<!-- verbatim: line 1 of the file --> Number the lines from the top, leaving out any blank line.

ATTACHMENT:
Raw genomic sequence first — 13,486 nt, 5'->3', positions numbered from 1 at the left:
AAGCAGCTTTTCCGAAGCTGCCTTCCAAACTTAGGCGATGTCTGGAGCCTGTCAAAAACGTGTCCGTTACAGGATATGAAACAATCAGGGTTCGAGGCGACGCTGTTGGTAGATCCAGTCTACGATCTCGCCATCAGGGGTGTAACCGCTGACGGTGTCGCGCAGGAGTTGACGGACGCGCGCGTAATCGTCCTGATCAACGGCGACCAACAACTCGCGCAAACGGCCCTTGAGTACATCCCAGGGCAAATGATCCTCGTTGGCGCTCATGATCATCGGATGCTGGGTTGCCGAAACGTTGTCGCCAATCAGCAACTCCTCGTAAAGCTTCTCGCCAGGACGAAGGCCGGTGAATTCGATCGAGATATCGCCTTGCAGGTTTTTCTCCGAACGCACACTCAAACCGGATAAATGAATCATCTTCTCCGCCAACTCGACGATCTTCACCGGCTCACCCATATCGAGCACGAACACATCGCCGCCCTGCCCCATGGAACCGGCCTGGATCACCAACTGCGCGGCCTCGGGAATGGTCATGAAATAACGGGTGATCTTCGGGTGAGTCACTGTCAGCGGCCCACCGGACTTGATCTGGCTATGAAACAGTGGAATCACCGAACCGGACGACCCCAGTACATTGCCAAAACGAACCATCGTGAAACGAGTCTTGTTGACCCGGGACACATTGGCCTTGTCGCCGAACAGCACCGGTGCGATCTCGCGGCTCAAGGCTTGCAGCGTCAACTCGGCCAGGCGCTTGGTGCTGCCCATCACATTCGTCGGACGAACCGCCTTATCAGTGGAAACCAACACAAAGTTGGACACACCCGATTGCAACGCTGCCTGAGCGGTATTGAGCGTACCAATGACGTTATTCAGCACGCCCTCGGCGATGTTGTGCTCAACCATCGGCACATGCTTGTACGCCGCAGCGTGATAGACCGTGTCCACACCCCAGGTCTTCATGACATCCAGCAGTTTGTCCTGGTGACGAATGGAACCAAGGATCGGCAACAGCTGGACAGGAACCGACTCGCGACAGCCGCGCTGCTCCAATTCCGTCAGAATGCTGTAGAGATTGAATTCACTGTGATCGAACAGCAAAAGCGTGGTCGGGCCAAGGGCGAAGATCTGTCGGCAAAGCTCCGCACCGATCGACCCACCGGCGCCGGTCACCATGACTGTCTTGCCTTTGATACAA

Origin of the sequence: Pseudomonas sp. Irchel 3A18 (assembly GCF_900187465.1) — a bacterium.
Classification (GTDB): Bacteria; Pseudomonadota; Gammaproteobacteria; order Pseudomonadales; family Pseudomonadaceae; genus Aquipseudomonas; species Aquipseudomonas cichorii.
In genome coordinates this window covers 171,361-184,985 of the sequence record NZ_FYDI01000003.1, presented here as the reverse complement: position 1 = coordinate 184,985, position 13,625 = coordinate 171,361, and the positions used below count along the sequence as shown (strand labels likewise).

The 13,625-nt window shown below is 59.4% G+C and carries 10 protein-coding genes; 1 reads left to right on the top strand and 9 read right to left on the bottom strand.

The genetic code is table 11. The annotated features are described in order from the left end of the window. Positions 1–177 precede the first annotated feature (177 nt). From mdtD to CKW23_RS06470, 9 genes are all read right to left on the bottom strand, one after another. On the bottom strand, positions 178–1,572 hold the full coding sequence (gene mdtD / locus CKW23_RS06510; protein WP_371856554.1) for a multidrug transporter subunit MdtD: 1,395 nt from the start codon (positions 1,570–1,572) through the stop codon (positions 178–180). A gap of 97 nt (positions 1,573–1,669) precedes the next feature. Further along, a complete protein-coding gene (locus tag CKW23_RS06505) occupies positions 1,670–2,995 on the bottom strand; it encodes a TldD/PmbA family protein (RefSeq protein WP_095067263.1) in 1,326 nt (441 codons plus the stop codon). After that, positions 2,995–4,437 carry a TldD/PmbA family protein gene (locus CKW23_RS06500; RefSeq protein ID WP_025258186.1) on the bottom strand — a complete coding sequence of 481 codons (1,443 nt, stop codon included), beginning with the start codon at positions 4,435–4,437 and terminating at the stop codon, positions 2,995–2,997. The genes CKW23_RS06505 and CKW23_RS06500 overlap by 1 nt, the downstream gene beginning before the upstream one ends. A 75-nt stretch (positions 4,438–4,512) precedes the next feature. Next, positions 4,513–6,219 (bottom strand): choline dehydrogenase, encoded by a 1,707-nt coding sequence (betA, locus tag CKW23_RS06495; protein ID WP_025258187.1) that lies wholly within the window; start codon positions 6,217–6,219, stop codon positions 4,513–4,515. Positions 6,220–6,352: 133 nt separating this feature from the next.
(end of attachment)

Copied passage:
Raw genomic sequence first — 13,486 nt, 5'->3', positions numbered from 1 at the left: